That preparations for the vote have got this far is significant, notwithstanding the ever louder hints by Kabila’s allies that he might seek a third term and the disputes around procedures. So, too, is the clear African and Western position that the DRC needs a genuine transition of power. The closer the vote looms and the stronger international consensus appears, the narrower the space Kabila will have in which to manoeuvre. A credible vote is still a long way off, however. Kabila’s intentions can be hard to read but holding onto power has always been his preference. He and his allies will likely exploit any lapse in international attention or unity to make that happen.

II. Kabila’s Allies Float a Third Term

At the start of this year, Kabila appeared to understand that he could neither change the constitution’s two-term limit, nor find another way of staying in power beyond 23 December, the date set for elections by the Electoral Commission back in November 2017.[fn]For details of the move toward elections and preparations thus far, see Crisis Group Africa Report N°259, Electoral Poker in DR Congo, 4 April 2018.Hide Footnote The 31 December 2016 Saint Sylvester agreement – a deal between the government and opposition struck after Kabila’s second term legally expired and which laid out steps toward elections and a series of measures to improve confidence in the process – also bars him from standing again. Thus far, Saint Sylvester remains a firm, commonly accepted reference point, albeit with an adjustment to the election timeframe.[fn]For an analysis of the Saint Sylvester agreement and its implementation, see Crisis Group Africa Report N°257, Time for Concerted Action in DR Congo, 4 December 2017.Hide Footnote

Under international and domestic pressure, Congolese authorities adopted in November 2017 an electoral calendar, which slated elections for 23 December 2018. Since then, Congolese authorities have continued their technical preparations for the elections, which are now quite advanced. In addition, both Kabila’s majority coalition in parliament and his People’s Party for Reconstruction and Democracy showed signs of organising for the December polls. As yet, however, these efforts do not include steps to select a successor. Leaving aside the problem of who will eventually be its presidential candidate, the ruling coalition continues to benefit from an enormously skewed playing field, and in particular from control over state resources.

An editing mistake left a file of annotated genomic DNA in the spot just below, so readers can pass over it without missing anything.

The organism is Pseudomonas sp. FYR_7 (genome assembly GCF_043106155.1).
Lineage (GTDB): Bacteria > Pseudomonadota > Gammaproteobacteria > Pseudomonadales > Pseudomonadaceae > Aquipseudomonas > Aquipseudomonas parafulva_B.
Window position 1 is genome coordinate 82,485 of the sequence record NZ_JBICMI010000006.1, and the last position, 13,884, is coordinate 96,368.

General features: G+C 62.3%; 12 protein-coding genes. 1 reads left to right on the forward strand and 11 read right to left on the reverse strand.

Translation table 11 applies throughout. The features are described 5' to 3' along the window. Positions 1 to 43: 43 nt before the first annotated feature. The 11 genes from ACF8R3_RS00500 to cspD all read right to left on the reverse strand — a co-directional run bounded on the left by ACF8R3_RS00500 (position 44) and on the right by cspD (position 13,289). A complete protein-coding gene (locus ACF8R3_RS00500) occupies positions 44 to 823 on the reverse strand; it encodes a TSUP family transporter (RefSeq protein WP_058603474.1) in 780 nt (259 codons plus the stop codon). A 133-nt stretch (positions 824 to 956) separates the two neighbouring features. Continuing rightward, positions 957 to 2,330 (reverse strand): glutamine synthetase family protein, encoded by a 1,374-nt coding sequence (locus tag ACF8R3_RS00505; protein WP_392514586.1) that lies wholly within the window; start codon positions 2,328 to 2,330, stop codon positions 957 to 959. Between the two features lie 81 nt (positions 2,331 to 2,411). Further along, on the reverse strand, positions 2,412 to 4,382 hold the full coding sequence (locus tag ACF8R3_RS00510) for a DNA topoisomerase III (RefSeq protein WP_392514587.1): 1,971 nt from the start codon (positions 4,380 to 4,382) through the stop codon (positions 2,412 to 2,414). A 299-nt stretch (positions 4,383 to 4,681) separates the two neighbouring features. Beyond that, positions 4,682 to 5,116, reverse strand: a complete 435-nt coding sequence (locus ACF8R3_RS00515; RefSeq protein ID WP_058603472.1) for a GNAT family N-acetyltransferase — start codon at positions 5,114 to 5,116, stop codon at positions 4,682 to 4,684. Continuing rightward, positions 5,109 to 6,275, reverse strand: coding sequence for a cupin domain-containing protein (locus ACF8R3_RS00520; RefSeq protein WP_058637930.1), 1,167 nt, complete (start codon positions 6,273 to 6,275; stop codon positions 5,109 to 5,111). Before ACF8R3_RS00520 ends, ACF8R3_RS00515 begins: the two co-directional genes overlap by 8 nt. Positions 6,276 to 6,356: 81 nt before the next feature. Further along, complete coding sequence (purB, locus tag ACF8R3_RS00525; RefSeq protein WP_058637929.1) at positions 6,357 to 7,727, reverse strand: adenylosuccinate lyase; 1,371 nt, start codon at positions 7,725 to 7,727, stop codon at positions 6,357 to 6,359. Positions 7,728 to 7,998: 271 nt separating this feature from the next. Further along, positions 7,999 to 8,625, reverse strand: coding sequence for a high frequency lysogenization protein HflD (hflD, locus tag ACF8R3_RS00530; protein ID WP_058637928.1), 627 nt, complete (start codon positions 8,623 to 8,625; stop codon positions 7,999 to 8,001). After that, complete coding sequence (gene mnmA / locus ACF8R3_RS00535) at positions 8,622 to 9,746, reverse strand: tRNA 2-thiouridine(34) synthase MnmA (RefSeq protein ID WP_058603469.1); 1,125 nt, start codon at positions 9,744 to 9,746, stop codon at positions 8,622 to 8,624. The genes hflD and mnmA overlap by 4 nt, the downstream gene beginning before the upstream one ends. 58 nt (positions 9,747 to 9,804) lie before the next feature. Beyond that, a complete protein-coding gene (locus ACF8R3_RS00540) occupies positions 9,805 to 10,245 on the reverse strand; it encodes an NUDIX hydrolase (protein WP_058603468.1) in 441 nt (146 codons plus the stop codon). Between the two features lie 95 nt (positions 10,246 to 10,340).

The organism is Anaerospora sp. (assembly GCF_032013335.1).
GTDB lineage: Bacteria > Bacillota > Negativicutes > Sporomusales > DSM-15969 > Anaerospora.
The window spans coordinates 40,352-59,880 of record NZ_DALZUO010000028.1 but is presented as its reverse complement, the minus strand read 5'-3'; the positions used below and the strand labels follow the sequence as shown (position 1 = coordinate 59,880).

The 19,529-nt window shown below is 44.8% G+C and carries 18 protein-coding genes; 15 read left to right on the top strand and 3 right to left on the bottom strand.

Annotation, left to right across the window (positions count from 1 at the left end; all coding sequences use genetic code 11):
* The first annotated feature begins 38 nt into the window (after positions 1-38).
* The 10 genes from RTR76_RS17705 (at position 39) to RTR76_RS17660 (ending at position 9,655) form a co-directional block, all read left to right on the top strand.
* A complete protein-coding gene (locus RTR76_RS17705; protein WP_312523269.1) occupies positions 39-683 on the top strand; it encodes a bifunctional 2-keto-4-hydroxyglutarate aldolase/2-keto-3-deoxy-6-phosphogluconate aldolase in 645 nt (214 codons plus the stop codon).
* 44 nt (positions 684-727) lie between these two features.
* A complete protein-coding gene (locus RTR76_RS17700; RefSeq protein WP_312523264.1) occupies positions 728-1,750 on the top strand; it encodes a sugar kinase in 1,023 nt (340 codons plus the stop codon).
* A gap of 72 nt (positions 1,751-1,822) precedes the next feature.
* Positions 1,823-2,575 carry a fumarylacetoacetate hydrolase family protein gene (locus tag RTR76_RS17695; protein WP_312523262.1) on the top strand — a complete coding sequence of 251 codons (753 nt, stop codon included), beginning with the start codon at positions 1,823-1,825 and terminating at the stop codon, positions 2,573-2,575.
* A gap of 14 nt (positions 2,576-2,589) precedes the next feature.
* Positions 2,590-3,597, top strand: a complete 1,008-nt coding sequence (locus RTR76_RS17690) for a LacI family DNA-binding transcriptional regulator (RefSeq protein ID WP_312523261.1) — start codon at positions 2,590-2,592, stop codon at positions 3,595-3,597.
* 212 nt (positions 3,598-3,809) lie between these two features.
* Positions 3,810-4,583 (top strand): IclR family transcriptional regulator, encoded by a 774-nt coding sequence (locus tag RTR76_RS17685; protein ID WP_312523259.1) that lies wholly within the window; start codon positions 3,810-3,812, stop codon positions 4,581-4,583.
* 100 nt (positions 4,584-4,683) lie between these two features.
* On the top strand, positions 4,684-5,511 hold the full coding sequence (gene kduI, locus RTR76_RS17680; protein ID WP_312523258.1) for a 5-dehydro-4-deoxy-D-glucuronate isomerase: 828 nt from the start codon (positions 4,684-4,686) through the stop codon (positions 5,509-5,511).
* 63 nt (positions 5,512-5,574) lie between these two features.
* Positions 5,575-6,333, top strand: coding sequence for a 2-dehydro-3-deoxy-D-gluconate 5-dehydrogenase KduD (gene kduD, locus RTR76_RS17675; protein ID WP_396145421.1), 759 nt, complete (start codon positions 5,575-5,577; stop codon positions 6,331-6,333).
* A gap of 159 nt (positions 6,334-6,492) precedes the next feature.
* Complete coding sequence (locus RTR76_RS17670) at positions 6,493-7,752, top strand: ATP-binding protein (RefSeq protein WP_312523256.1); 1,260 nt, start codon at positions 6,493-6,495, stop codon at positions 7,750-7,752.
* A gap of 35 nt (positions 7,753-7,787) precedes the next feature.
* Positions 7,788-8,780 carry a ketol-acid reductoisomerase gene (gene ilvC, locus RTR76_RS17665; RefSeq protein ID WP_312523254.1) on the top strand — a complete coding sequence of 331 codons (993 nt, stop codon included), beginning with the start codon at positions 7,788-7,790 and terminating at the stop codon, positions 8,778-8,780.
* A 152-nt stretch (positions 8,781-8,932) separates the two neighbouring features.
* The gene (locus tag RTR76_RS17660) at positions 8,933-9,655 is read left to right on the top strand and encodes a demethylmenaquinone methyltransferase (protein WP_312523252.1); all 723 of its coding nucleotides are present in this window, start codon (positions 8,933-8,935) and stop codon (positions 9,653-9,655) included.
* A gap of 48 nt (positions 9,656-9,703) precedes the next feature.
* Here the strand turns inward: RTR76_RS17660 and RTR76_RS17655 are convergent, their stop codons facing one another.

Kabila’s plans can be difficult to decipher. Since he came to power in 2001, the president has operated by keeping his options open. He rarely expresses himself in public while privately saying different things to different people and playing for time. This has served him well in navigating DR Congo’s vast and fractured political landscape. Over the past couple of years, however, his efforts to circumvent the constitutional ban on pursuing a third term in office have run aground; suggestions to amend the constitution to abolish the two-term limit, floated by President Kabila’s political allies since 2013, have met stiff resistance from within the majority and Congolese society at large.[fn]This issue contributed to opposition leader Moïse Katumbi and several other individuals and parties, notably those in the so-called G7 grouping, leaving the majority in 2015. For more, see Crisis Group Africa Report N°225, Congo: Is Democratic Change Possible?, 5 May 2015.Hide Footnote This, combined with increasing international and regional pressure on the president to stand down, means his options for staying in power – which almost certainly remains his preference – appeared to be rapidly narrowing. If he cannot circumvent term limits, his only option for doing so would be to delay the vote.[fn]For details on mounting African pressure over late 2017 and early 2018, see Crisis Group Report, Electoral Poker in DR Congo, op cit.Hide Footnote

Kabila’s team will seek to exploit any sign of division among international or African governments.

In April and early May, however, international and African attention seemed to wane and pressure on Kabila to temporarily let up. That period saw no firm international statements on the DRC. Perhaps sensing an opportunity, and aware that time was short, Kabila’s supporters tested the waters by raising the prospect of his standing for a third term. They have invoked a legal technicality, arguing that since the constitution was changed in 2011, amending the system by which the president is elected – switching from a runoff system to a single-round vote decided by plurality – Kabila in fact has served only one term according to the new rules.[fn]“Cyrus Mirindi: “Il reste un mandat a Joseph Kabila pour atteindre le plafond constitutionnel”, Radio Okapi, 21 May 2018. On 24 April 2018, Jean-Cyrus Mirindi, a researcher in Constitutional Law at the University of Kinshasa, organised a debate, presenting an interpretation of the constitution according to which Kabila would have the right to a further term.Hide Footnote Therefore, the claim goes, he can stand for office again. Posters and banners describing Kabila as the man of the moment have sprung up in Kinshasa, almost certainly with senior-level authorisation.